Steinbeck expert to speak on novelist’s enduring influence in US politics

Susan Shillinglaw’s March 7 lecture is open to the public.

John Steinbeck is widely regarded as one of the great American novelists, but he remains less known for his political pursuits.

Susan Shillinglaw

Susan Shillinglaw will speak March 7 about John Steinbeck’s political life.

Beyond the astute sociopolitical commentary found in the likes of “The Grapes of Wrath” and “Of Mice and Men,” Steinbeck was also a presidential adviser and speechwriter, an environmentalist and an energetic supporter of Democratic politicians. His influence on U.S. politics and political rhetoric persists today and will be the focus of an upcoming lecture at Rice University.

Acclaimed Steinbeck expert Susan Shillinglaw will address this aspect of the novelist’s life in an upcoming lecture sponsored by Rice’s Humanities Research Center (HRC) titled “Tilting Swords: John Steinbeck’s Participatory Politics.” A lifelong advocate of the common man, Steinbeck believed that civic participation at all levels — as well as a polity that provided a voice for that common man — was crucial to the success and survival of America.

In a 1955 essay, Steinbeck asserted a philosophy that continues to define his political worldview: “I believe that man is a double thing — a group animal and at the same time an individual. And it occurs to me that he cannot successfully be the second until he has fulfilled the first.” How best to realize this dual nature will be at the heart of Shillinglaw’s presentation scheduled for March 7 from 4 to 5:30 p.m.

“Steinbeck really was a Renaissance man,” said Nick Holmberg, HRC’s coordinator. “Even if you don’t care for his writing, Steinbeck’s life as a citizen is truly inspiring — in spite of his deep human flaws.”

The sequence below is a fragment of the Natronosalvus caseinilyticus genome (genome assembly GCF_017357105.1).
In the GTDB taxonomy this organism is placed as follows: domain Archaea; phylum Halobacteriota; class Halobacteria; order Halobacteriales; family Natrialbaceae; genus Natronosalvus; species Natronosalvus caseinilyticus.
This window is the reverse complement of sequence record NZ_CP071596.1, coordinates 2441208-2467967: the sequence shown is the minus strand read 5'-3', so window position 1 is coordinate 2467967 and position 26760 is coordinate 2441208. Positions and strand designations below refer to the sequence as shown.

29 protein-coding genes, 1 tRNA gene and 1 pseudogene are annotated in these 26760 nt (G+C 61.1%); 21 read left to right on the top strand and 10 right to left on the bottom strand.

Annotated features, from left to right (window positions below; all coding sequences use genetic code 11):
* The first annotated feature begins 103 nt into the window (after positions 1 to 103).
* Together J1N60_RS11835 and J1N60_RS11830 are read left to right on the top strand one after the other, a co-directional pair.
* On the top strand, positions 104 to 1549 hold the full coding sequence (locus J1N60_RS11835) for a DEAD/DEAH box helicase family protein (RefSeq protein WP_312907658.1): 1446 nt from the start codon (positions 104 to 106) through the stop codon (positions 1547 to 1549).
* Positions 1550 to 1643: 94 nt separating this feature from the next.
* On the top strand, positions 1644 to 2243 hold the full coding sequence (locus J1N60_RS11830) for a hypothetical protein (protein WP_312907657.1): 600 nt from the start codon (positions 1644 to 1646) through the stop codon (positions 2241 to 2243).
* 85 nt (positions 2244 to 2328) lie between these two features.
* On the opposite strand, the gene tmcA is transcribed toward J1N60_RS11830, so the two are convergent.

John Steinbeck is widely regarded as one of the great American novelists, but he remains less known for his political pursuits.

John Steinbeck is widely regarded as one of the great American novelists, but he remains less known for his political pursuits.

Shillinglaw, the former director of the National Steinbeck Center, is a professor of English at San Jose State University who has taught and written about Steinbeck for 27 years. Her most recent books include “Carol and John Steinbeck: Portrait of a Marriage,” “On Reading The Grapes of Wrath” and “A Journey Into Steinbeck’s California.” She has also written introductions for Penguin Library American editions of Steinbeck’s novels “Cannery Row,” “Of Mice and Men,” “A Russian Journal” and “The Winter of Our Discontent.”

“What Susan has done with her career in English is act as an ambassador for Steinbeck’s legacy in applied humanities and interdisciplinary studies,” Holmberg said, speaking from his own firsthand experience as a former student of Shillinglaw’s at San Jose State. “She has made a career of highlighting how Steinbeck’s work and the way he lived his life are still relevant in fields as wide-ranging as sociology, politics, ecology, film and theater.”

Shillinglaw’s updated version of “A Journey Into Steinbeck’s California” comes out in April and an updated version of her introduction to “Of Mice and Men” will appear later this year. In addition to her public lecture March 7, Shillinglaw will give a classroom talk March 8 to Rice students enrolled in What Is American Literature?, in which she will discuss the importance of humanities studies and their application in the real world.

“What we can learn from continuing to study Steinbeck’s life and art is that the humanities, when taken alone or in concert with other fields, can have a lasting effect on the world around us,” Holmberg said. “The extent of our reach may not equal that of Steinbeck’s. But the real challenge that Steinbeck continues to pose for humanists and scholars today is how to make their work accessible — and relevant — to common people.”

About Katharine Shilcutt

Katharine Shilcutt is a media relations specialist in Rice University's Office of Public Affairs.